The next large block of code to convert starts with return this.each(function() {. In CoffeeScript, return is added automatically for you, much like Ruby, if you’ve ever used that. So at the bottom of a function, instead of adding:

return foo;

I can just do:

foo

Some people find this not so clear and if you don’t, you’re fine to add in the return keyword, it’s again up to you. Obviously if you need to return from a function before the end, you still can:

foo = ->
	if x
		return y
		
	z

That function would return y if x exists, else it will return z. CoffeeScript is pretty clever about knowing when you want a return statement, and when you don’t.

So, back to our plugin. We’ve got:

return this.each(function() {

But in CoffeeScript, we can do:

this.each ->

As this is the last block of code in our function, CoffeeScript knows to return it for us. Within the loop we have:

var elem = $(this),
    text = elem.text(),
    newElem = $("<" + opts.outputElem + "/>", {
      "class": opts.outputClass,
      text: text
    }).insertAfter(opts.insertAfter);

Another easy CoffeeScript rule, var is not needed. If you write:

x = 2

In CoffeeScript, the compiled JS will be:

var x;
x = 2;

Note the declaration will be hoisted to the top of its containing scope. In practise this is rarely an issue, but it’s something to note. If you have:

x = 2
someFunc()
y = 5

That will compile to:

var x, y;
x = 2;
someFunc():
y = 5;

So, in our plugin we’ve got var elem = $(this), I can replace this with:

elem = $(this)

I could also get rid of the brackets, but when using jQuery I tend to leave them in. For me it makes things clearer and I like to do it with jQuery because often you’ll end up chaining things onto $(this), so adding brackets in first will maybe save time later.

Now, previously we had:

var elem = $(this),
  text = elem.text(),

(Note the commas), but because CoffeeScript sorts out var for us, we don’t need the commas and can just declare a variable on each new line:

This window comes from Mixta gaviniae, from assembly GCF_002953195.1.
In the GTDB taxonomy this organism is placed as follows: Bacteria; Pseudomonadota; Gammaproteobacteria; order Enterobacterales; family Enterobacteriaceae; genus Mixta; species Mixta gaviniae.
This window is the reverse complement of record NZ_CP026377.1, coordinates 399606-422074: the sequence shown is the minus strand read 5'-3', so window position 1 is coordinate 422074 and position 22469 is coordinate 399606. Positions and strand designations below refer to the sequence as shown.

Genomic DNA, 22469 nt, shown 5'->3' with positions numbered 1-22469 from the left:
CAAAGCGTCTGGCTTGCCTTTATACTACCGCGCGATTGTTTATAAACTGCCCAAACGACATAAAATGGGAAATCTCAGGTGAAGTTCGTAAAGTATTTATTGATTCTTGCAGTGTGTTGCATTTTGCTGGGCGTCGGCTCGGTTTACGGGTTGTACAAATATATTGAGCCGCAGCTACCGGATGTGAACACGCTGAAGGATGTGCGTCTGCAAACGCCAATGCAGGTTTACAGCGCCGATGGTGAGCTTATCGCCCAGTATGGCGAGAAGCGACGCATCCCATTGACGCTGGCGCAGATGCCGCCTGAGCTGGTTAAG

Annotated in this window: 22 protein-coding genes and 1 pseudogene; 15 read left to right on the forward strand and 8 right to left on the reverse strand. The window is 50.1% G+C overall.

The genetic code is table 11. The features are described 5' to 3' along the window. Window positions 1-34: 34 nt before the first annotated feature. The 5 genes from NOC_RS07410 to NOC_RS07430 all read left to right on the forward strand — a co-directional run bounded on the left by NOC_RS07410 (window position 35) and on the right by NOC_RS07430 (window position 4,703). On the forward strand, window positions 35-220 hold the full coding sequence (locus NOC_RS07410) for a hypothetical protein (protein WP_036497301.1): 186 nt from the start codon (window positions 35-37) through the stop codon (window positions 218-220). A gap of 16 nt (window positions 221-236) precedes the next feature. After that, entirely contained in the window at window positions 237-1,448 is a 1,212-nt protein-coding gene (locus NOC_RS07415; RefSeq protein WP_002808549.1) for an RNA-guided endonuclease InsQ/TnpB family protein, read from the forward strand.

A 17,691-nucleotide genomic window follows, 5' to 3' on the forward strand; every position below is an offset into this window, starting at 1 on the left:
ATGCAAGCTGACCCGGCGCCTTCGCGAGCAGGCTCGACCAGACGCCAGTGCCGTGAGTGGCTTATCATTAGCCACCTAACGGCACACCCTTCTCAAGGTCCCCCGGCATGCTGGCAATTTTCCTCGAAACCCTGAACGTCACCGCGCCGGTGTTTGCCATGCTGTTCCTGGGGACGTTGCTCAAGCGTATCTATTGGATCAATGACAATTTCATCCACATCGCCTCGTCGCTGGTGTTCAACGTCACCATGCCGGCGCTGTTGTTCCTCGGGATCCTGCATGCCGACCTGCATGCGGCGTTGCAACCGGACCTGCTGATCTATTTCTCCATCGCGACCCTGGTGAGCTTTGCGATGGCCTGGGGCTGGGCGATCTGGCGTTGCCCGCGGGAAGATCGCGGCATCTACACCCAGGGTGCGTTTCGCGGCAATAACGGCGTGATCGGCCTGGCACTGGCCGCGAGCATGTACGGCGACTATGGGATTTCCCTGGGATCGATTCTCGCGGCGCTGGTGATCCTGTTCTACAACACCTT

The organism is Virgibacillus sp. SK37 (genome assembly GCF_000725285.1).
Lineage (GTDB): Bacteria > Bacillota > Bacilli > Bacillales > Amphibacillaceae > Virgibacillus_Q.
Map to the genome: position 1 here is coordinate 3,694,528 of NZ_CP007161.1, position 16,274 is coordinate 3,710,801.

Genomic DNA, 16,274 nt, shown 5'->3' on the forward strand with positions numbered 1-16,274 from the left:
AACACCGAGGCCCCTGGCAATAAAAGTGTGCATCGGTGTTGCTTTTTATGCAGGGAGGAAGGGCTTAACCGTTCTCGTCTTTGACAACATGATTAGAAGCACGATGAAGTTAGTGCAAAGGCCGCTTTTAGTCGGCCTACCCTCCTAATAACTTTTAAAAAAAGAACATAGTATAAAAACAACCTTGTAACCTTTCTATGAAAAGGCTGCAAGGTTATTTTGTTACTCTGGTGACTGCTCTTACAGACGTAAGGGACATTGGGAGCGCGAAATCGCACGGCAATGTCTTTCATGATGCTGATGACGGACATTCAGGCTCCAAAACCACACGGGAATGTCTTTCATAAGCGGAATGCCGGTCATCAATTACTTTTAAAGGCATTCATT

this.each ->
  elem = $(this)
  text = elem.text()

The next block we have to convert is:

newElem = $("<" + opts.outputElem + "/>", {
  "class": opts.outputClass,
  text: text
}).insertAfter(opts.insertAfter);

Rather than do this one line at a time, I’ll show you the fully converted code & then walk through it:

newElem = $("<#{opts.outputElem}/>",
  class: opts.outputClass
  text: text
).insertAfter opts.insertAfter

Going line by line:

  1. CoffeeScript has a rather neat way of letting us put variables in the middle of strings. If you’ve ever written Ruby you’ll recognise this, it’s very much the same syntax. Any #{} that’s within double quotes will be evaluated. So:

     str = "Two plus two is #{2+2}"
    

    Will give:

     str = "Two plus two is " + 2+2
    
  2. Next, I pass in an object as the second argument. Except I don’t have to use braces here, I can just indent by one tab. Also, I don’t have to put quotes around the word “class”. CoffeeScript sees that I’ve used a reserved word, and will automatically add quotes around it for me. How awesome is that? I also don’t have to add a comma after the first property in my object, CoffeeScript does that for me too.

  3. Finally, I call insertAfter and pass in the correct option. That bit is pretty straight forward, I’ve just dropped the brackets.

The very last bit to convert is:

$.fn.pullQuote.options = {
  outputClass: "pullquote",
  outputElem: "blockquote",
  insertAfter: "elem"
};

And that’s written like so:

$.fn.pullQuote.options =
  outputClass: "pullquote"
  outputElem: "blockquote"
  insertAfter: "elem"

No braces, just indent in, and no commas needed either. Putting that all together, we have:

( ($) ->

  $.fn.pullQuote = (opts) ->
    opts = $.extend {}, $.fn.pullQuote.options, opts

    this.each ->
      elem = $(this)
      text = elem.text()
      newElem = $("<#{opts.outputElem}/>",
        class: opts.outputClass
        text: text
      ).insertAfter opts.insertAfter


  $.fn.pullQuote.options =
    outputClass: "pullquote"
    outputElem: "blockquote"
    insertAfter: "elem"
) jQuery

And now running our QUnit tests will show 10 passes, out of 10. Job well done.

In this rather quick paced tutorial, hopefully this has given you a glimse into why so many people are using CoffeeScript, and some of the advantages it will bring. In the future I’ll look more in depth with CoffeeScript, and also show how you can use it when writing Node applications. As always, if you have a question, please do leave a comment.